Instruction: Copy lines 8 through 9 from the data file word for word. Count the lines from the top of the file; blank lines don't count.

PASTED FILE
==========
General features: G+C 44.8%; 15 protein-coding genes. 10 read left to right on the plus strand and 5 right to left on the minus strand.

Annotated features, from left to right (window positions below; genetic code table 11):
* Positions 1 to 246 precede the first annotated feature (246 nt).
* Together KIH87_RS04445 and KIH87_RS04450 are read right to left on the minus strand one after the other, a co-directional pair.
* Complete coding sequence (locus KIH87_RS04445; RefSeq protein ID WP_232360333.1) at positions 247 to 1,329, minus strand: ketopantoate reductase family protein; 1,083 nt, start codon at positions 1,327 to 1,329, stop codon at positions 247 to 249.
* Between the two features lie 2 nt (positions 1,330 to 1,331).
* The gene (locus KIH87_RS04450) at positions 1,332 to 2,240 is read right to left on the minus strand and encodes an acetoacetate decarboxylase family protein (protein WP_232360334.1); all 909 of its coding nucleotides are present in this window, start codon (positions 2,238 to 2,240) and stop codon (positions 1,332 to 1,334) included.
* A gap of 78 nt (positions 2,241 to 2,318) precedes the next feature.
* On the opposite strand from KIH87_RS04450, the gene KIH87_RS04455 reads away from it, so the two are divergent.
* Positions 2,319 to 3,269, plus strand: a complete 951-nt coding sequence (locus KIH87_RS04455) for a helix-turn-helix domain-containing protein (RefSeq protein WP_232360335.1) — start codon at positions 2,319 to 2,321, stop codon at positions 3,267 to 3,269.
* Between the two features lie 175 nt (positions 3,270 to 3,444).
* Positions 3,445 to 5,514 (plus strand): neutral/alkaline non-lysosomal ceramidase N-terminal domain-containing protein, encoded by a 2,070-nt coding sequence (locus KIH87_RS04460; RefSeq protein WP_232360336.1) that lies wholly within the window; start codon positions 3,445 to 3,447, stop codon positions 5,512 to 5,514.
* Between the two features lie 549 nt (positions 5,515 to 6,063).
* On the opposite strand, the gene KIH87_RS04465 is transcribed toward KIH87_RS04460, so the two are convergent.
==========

* A gap of 78 nt (positions 2,241 to 2,318) precedes the next feature.
* On the opposite strand from KIH87_RS04450, the gene KIH87_RS04455 reads away from it, so the two are divergent.